Can Social Order Emerge Spontaenously Essay

1566 WordsMay 16, 20137 Pages
Can Social Order Emerge Spontaneously Exchange Theory and the Micro-foundations of Social Structure Philip Tan SOC 316 Professor Pfaff 10/23/12 The processes that lead to social order are considered as intricate and premeditated, and not spontaneous. The construction of social order is the result, in reference to Blau’s Exchange Theory, of trust and solidarity achieved through repeated social exchange. This paper will explain how and why social exchange occurs and the significance of continual social exchange between two counterparts. Blau states that “social attraction is the force that induces human beings to establish social associations on their own initiative and to expand the scope of their associations once they have been…show more content…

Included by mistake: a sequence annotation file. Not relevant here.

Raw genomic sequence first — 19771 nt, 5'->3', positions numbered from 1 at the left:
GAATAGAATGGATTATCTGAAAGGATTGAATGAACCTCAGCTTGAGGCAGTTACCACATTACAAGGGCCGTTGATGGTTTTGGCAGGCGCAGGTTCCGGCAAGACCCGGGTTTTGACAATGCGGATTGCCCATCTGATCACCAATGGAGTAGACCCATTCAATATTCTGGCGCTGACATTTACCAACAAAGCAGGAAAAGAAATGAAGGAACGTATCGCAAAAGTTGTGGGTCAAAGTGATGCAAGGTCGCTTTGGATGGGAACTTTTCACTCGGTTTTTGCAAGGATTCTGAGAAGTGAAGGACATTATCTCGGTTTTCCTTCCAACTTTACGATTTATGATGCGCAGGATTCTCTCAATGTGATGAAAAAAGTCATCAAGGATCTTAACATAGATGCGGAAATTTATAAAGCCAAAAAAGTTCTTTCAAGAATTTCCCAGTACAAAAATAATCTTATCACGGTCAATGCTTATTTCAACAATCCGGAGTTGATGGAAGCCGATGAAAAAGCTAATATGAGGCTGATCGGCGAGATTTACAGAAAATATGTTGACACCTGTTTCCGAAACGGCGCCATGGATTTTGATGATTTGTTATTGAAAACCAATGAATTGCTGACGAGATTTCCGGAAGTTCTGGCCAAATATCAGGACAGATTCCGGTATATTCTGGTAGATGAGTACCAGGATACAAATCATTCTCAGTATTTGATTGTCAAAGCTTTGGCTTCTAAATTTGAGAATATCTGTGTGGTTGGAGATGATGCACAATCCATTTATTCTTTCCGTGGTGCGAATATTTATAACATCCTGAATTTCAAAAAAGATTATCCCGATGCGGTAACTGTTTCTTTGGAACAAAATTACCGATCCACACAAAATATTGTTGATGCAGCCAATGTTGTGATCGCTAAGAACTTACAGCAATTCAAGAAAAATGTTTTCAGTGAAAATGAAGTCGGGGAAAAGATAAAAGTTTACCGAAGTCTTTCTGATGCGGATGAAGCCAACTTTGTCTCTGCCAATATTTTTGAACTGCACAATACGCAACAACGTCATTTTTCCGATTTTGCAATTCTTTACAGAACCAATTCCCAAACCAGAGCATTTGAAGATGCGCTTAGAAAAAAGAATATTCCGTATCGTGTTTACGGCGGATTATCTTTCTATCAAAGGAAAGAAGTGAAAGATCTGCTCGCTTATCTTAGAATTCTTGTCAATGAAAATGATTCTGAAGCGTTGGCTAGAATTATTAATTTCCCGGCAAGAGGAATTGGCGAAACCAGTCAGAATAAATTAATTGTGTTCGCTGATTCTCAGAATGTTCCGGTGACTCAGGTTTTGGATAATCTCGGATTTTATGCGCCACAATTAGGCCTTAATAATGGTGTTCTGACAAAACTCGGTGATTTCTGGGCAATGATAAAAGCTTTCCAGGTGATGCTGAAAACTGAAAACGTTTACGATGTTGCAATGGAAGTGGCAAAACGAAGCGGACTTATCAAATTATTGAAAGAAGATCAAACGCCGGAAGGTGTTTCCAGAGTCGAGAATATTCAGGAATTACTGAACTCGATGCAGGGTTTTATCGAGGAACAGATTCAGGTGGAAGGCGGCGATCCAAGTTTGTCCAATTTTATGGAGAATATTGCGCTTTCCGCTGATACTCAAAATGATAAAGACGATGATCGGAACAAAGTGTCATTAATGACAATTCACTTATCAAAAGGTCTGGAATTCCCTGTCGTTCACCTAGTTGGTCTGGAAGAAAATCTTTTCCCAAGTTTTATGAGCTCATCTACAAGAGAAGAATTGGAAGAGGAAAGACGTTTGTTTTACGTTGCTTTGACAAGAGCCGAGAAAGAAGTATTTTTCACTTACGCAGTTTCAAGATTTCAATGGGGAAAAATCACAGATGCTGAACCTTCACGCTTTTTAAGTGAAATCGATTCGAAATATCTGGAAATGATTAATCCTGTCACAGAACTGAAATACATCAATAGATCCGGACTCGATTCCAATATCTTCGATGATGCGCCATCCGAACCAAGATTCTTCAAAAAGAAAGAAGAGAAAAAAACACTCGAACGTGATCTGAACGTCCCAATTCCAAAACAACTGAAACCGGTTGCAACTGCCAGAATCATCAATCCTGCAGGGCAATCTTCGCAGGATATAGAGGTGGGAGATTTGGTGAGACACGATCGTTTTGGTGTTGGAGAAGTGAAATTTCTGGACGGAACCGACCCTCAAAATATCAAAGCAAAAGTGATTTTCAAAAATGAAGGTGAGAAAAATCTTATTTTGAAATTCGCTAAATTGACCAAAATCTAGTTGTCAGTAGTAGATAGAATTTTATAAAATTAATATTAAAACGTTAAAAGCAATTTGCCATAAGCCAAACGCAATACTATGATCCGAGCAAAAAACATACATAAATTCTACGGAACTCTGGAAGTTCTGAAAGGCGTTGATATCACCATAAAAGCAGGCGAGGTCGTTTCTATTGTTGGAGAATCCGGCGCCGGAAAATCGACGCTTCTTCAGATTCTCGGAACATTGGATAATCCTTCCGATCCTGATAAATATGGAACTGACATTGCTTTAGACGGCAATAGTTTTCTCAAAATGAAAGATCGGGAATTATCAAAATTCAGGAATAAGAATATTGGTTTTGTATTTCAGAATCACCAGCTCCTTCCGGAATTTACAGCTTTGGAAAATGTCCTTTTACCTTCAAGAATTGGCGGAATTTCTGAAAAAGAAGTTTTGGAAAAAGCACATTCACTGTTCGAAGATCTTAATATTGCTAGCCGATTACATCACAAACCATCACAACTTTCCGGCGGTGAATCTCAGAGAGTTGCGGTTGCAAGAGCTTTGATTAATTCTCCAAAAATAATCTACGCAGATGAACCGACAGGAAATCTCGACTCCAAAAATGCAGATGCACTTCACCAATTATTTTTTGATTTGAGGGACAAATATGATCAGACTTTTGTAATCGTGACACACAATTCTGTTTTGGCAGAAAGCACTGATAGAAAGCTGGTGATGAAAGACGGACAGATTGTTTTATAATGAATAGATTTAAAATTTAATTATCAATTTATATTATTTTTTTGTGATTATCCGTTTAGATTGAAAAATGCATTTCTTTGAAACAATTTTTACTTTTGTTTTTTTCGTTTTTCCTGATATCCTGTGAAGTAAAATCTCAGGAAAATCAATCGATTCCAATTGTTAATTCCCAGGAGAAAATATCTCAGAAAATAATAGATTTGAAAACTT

For example, if a superordinate treats his/her subordinates poorly, it prompts the subordinates to retaliate with aggression – actions are the key illustrations to the process of Blau’s Exchange Theory. Therefore, counterparts prefer to maintain balance (Blau 1964: 117) in their social exchanges to avoid falling into another’s debt. In this case, they prefer a sense of a 1-1 exchange that is carried out among a status of equals repeatedly, to the extent that actors depend on each other for the fulfillment of rewards and develop a sense of trust and solidarity (Blau 1964: 122). However, it can be inferred that social order has a wide spectrum of forms (i.e. a relationship of equality or a relationship between superordinate and subordinate). Though one may favor exchange processes that conclude with a social association that values the idea of equality, however Blau states that exchange processes can “give rise to differentiation of power” (Blau 1964: 114), which results with relation to superordination and subordination. Blau explains this disequilibrium as a result of needs for resources from unlike partners and efforts among equals to gain advantages over the other (Blau 1964: 114). Relating to intrinsic rewards, if one counterpart gains a reward from the exchange, the other counterpart expects repayment in the form of future wards – hence the principle of reciprocity (Blau 1964: 121). Reciprocity between unlike counterparts creates this sense of imbalance

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